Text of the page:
North Perth fire Chief Ed Smith reflects on 40 years of service

North Perth fire Chief Ed Smith reflects on 40 years of service
By Terry Bridge
Stratford Beacon Herald
Link to article: North Perth fire Chief Ed Smith reflects on 40 years of service

Ed Smith (Handout)

Ed Smith remembers his first fire call like it was yesterday.

In January 1978, the 21-year-old rookie volunteer firefighter headed to battle a shed blaze along with the rest of the Elma Logan department. Clad in a large coat and hip wader-style boots, he grasped onto the back of a firetruck as it barrelled towards its target.

“I can remember going to a lot of calls hanging on the back of one of the trucks in the wintertime when it was storming and we never thought anything of it back then,” he said Thursday over the phone from Listowel. “Now today you would never dream of doing that.”

From safety regulations to training, a lot has changed since Smith first signed up to help fight fires in and around his hometown of Monkton. Now chief of the three-station North Perth Fire Department, Smith was recently recognized by the municipality for 40 years of service.

“I never dreamt I’d reach that point,” said Smith, who will turn 62 later this year.

In the late 1980s Smith was promoted to captain of the Elma Logan department and, in 1994, chief. Although a respected title, it was a part-time position. Away from the fire hall Smith, a third-generation mechanic, ran Ed's Auto Repair and Service in Monkton, a business he built from the ground up and operated for nearly 25 years.

Balancing both duties was time-consuming but worthwhile.

“The fire service was a passion of mine,” he said. “Most of the time I ever took off from the shop was to go to the fire college to take training because I did enjoy it.”

In the early 2000s, North Perth was searching for a full-time fire chief to oversee the amalgamation of its three stations. Smith, who was busy preparing to double the size of his auto repair shop, wasn’t planning on applying.

But after talking it over with wife Heather, he had a change of heart.

“We had a big talk one night and I said, ‘Well, maybe I should throw my hat into the ring and see what happens,’” he said. “The rest was history, I guess you could say.”

Smith’s first day was Oct. 1, 2001; he sold the business about six months later.

Looking back after nearly 17 years, Smith said bringing the three departments together was a rewarding experience. He currently has about 60 volunteer firefighters – 26 in Listowel, 16 in Atwood and 18 in Monkton – at his disposal. Two of Smith’s sons – Darryl, a captain, and Thomas – have been based out of the Monkton station since signing up in 2003 and 2010, respectively.

The training his boys and the rest of the current crew have gone through is much more extensive than when Smith first volunteered.

“You were told when the siren goes here’s where your gear is, you get it on and somebody will tell you what to do. Now my firefighters – we’re doing a recruit class right now – they’re putting in over 140 hours of training before they can even get a pager to ride the trucks,” he said. “It’s totally changed.”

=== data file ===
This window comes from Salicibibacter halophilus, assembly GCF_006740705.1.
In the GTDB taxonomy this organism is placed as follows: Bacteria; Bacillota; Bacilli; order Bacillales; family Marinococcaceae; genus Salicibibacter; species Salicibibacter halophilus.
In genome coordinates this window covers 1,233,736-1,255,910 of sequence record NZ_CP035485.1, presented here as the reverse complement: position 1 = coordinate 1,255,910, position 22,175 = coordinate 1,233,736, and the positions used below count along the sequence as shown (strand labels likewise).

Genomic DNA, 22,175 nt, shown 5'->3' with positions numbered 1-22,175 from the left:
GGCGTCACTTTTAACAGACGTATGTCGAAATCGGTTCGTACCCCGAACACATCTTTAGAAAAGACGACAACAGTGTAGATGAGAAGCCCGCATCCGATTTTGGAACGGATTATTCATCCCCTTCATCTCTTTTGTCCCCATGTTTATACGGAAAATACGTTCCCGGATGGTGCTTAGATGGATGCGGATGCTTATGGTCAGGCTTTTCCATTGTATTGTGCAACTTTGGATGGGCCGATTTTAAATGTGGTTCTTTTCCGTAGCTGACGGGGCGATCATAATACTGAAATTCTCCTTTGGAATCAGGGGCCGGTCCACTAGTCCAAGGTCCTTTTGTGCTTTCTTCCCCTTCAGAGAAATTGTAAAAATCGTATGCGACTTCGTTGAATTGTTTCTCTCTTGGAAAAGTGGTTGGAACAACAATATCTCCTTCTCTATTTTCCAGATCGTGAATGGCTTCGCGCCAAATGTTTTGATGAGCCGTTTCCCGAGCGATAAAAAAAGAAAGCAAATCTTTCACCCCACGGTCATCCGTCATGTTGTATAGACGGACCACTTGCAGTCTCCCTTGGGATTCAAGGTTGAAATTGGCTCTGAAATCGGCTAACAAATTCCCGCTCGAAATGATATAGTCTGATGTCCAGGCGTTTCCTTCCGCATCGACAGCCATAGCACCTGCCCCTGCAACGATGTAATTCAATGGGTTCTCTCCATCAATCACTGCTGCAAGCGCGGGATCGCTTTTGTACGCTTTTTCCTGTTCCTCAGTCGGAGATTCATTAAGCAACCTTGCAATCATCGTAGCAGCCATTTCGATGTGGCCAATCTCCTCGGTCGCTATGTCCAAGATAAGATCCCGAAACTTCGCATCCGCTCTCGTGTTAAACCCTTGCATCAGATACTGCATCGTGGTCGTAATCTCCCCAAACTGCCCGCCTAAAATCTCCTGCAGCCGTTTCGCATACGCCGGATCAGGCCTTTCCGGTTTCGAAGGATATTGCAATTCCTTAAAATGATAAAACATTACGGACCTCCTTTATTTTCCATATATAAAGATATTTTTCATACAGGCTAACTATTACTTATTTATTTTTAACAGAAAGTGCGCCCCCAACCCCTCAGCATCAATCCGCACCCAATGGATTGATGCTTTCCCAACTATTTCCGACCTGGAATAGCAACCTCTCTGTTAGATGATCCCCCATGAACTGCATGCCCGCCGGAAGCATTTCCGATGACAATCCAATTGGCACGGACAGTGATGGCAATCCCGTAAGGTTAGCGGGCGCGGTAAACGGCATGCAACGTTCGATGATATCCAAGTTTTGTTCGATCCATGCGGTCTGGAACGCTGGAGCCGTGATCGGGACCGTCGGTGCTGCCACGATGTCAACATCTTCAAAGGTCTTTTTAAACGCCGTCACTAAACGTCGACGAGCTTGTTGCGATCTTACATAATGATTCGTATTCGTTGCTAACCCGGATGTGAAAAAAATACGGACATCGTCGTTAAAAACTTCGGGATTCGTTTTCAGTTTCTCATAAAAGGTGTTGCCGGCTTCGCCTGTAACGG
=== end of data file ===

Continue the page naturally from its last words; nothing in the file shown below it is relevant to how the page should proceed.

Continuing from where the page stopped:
Although there’s been plenty of positive memories, Smith had to guide the department through a tragic event – the death of two of his firefighters. On March 17, 2011 – St. Patrick’s Day – Ken Rea and Raymond Walter were killed while battling a dollar-store blaze in Listowel.

“I knew them quite well,” he said. “It was a tough thing to go through, it sure wasn’t one of my better times in my life.”

The roof of the Dollar Stop – constructed with lightweight materials – collapsed. One week later thousands of people lined Main Street, including then-premier Dalton McGuinty, to pay homage to the first two Perth County volunteer firefighters to die in the line of duty.

“There were a lot of chiefs that said to me after that they never, ever wanted to have to face something like that, we all hope we get through our careers and never have to deal with the loss of a firefighter,” Smith said. “Unfortunately we had to.”

But the tragedy has become an important part of firefighting legislation in the province, he noted. The Rea and Walter Act, a bill requiring commercial, industrial, and many residential buildings to clearly show if they were constructed with lightweight materials, was passed in the Ontario legislature this past April.

Closer to home, Smith has also overseen the creation of two new stations. A state-of-the-art facility in Listowel was finished in 2010 and, after nearly a full year of construction, the approximately $1.1-million project in Monkton is about a month away from being finished.

But it’s not just about bricks and mortar. Reflecting on the last four decades, the camaraderie with fellow firefighters and fire officials is what stands out.

“That was a big part of it,” Smith said.

As for retirement, he’s discussed it with Heather but no decisions have been made yet.

“I must enjoy it or I wouldn’t stay here,” he said with a chuckle.

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